AWK

AWK is a programming language designed for text processing and typically used as a data extraction and reporting tool. It is a standard feature of most Unix-like operating systems.

The AWK language is a data-driven scripting language consisting of a set of actions to be taken against streams of textual data – either run directly on files or used as part of a pipeline – for purposes of extracting or transforming text, such as producing formatted reports. The language extensively uses the string datatype, associative arrays (that is, arrays indexed by key strings), and regular expressions. While AWK has a limited intended application domain and was especially designed to support one-liner programs, the language is Turing-complete, and even the early Bell Labs users of AWK often wrote well-structured large AWK programs.

AWK was created at Bell Labs in the 1970s, and its name is derived from the surnames of its authors—Alfred Aho, Peter Weinberger, and Brian Kernighan. The acronym is pronounced the same as the name of the bird auk (which acts as an emblem of the language such as on The AWK Programming Language book cover – the book is often referred to by the abbreviation TAPL). When written in all lowercase letters, as awk, it refers to the Unix or Plan 9 program that runs scripts written in the AWK programming language.

History

AWK was initially developed in 1977 by Alfred Aho, Peter Weinberger, and Brian Kernighan, from whose initials the language takes its name. As one of the early tools to appear in Version 7 Unix, AWK added computational features to a Unix pipeline besides the Bourne shell, the only scripting language available in a standard Unix environment. It is one of the mandatory utilities of the Single UNIX Specification, and is required by the Linux Standard Base specification.

AWK was significantly revised and expanded in 1985–88, resulting in the GNU AWK implementation written by Paul Rubin, Jay Fenlason, and Richard Stallman, released in 1988. GNU AWK is the most widely deployed version] because it is included with GNU-based Linux packages. GNU AWK has been maintained solely by Arnold Robbins since 1994. Brian Kernighan’s nawk (New AWK) source was first released in 1993 unpublicized, and publicly since the late 1990s; many BSD systems use it to avoid GPL license.

AWK was preceded by sed (1974). Both were designed for text processing. They share the line-oriented, data-driven paradigm, and are particularly suited to writing one-liner programs, due to the implicit main loop and current line variables. The power and terseness of early AWK programs – notably the powerful regular expression handling and conciseness due to implicit variables, which facilitate one-liners – together with the limitations of AWK at the time, were important inspirations for the Perl language (1987). In the 1990s, Perl became very popular, competing with AWK in the niche of Unix text-processing languages.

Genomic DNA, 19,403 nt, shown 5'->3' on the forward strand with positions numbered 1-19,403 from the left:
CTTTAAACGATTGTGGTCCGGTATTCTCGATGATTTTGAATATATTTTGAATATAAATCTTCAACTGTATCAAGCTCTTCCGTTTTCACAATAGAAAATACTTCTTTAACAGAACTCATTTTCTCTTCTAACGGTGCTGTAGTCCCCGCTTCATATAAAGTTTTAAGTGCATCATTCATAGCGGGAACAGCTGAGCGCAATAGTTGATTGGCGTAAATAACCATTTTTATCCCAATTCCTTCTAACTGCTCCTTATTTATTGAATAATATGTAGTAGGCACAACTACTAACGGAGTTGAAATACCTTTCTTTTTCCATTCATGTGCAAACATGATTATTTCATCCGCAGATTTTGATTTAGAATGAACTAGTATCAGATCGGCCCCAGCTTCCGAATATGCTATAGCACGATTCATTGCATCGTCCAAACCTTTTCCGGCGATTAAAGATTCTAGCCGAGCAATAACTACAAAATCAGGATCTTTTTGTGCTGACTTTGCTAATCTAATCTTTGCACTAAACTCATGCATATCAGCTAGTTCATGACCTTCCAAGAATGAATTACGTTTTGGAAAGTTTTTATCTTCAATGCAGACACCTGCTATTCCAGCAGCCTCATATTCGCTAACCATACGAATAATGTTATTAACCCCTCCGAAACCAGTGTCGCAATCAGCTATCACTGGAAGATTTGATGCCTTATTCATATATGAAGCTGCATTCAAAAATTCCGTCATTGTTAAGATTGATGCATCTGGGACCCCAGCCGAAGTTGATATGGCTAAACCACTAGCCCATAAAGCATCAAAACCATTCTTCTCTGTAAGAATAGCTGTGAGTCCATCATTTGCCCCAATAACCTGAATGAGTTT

Structure of AWK programs

AWK is a language for processing text files. A file is treated as a sequence of records, and by default each line is a record. Each line is broken up into a sequence of fields, so we can think of the first word in a line as the first field, the second word as the second field, and so on. An AWK program is a sequence of pattern-action statements. AWK reads the input a line at a time. A line is scanned for each pattern in the program, and for each pattern that matches, the associated action is executed.” – Alfred V. Aho

An AWK program is a series of pattern action pairs, written as:

condition { action }

condition { action }

where condition is typically an expression and action is a series of commands. The input is split into records, where by default records are separated by newline characters so that the input is split into lines. The program tests each record against each of the conditions in turn, and executes the action for each expression that is true. Either the condition or the action may be omitted. The condition defaults to matching every record. The default action is to print the record. This is the same pattern-action structure as sed.

In addition to a simple AWK expression, such as foo == 1 or /^foo/, the condition can be BEGIN or END causing the action to be executed before or after all records have been read, or pattern1, pattern2 which matches the range of records starting with a record that matches pattern1 up to and including the record that matches pattern2 before again trying to match against pattern1 on future lines.

In addition to normal arithmetic and logical operators, AWK expressions include the tilde operator, ~, which matches a regular expression against a string. As handy syntactic sugar, /regexp/ without using the tilde operator matches against the current record; this syntax derives from sed, which in turn inherited it from the ed editor, where / is used for searching. This syntax of using slashes as delimiters for regular expressions was subsequently adopted by Perl and ECMAScript, and is now quite common. The tilde operator was also adopted by Perl, but has not seen as wide use.

Source: Wikipedia

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